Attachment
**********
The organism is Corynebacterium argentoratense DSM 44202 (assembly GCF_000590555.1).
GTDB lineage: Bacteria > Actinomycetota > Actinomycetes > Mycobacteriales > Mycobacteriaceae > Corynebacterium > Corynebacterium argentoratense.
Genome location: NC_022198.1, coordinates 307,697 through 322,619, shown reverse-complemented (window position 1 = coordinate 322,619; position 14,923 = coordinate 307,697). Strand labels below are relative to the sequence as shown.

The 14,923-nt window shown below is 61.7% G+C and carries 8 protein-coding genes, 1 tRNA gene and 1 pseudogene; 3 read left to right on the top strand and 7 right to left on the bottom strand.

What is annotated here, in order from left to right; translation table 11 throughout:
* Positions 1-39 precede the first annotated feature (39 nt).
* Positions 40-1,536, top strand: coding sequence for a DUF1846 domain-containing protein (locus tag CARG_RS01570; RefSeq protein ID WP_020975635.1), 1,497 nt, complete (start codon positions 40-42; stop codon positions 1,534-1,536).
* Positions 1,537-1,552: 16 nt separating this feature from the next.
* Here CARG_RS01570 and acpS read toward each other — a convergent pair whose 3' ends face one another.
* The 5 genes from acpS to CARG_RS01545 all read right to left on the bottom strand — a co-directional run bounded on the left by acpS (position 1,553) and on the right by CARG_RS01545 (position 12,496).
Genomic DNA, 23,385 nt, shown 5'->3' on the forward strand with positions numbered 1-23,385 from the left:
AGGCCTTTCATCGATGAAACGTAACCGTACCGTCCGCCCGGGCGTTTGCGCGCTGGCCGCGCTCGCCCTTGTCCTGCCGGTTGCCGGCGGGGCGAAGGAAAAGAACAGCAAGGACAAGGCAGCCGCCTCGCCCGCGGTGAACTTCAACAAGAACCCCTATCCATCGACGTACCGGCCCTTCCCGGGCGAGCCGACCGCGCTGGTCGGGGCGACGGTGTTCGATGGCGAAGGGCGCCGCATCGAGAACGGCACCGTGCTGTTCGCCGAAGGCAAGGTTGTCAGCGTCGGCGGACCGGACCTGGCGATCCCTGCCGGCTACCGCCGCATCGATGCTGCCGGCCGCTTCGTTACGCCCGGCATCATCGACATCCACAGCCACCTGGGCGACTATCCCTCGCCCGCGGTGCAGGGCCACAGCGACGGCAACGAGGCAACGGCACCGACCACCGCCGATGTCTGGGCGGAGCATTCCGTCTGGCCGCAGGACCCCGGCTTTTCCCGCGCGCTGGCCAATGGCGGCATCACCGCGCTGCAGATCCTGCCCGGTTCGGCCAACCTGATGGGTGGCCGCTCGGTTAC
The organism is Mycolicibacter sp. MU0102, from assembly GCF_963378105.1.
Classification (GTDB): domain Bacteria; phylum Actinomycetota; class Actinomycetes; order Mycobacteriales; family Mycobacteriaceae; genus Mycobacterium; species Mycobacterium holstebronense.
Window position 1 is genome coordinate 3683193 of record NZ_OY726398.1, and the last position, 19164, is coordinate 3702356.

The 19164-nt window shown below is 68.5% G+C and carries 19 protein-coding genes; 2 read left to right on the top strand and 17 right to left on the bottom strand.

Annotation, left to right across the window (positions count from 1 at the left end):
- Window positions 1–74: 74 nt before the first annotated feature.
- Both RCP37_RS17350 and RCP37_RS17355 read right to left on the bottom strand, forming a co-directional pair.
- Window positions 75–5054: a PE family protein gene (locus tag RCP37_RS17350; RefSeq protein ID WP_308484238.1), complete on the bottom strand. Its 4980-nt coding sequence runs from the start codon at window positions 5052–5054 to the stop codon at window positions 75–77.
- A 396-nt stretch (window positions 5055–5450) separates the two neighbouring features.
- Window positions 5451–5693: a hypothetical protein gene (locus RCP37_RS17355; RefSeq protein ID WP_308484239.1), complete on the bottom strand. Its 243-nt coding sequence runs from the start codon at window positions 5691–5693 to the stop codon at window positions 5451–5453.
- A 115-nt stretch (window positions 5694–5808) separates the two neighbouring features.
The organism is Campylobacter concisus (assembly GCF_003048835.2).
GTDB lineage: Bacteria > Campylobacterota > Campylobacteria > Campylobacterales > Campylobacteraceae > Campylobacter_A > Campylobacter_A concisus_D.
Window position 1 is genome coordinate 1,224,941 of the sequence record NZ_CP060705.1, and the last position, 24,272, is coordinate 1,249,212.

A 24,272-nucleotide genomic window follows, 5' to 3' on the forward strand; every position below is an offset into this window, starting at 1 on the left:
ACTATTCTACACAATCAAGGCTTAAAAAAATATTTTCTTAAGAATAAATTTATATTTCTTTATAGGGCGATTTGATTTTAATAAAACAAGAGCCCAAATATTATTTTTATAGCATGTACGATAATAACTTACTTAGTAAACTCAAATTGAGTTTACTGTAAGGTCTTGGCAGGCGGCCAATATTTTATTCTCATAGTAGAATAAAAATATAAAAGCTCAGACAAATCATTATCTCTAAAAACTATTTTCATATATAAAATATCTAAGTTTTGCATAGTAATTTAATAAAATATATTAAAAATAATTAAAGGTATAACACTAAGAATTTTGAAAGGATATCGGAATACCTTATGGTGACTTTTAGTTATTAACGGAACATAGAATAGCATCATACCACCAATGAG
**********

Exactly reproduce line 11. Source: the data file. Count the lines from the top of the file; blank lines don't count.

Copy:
Genomic DNA, 23,385 nt, shown 5'->3' on the forward strand with positions numbered 1-23,385 from the left: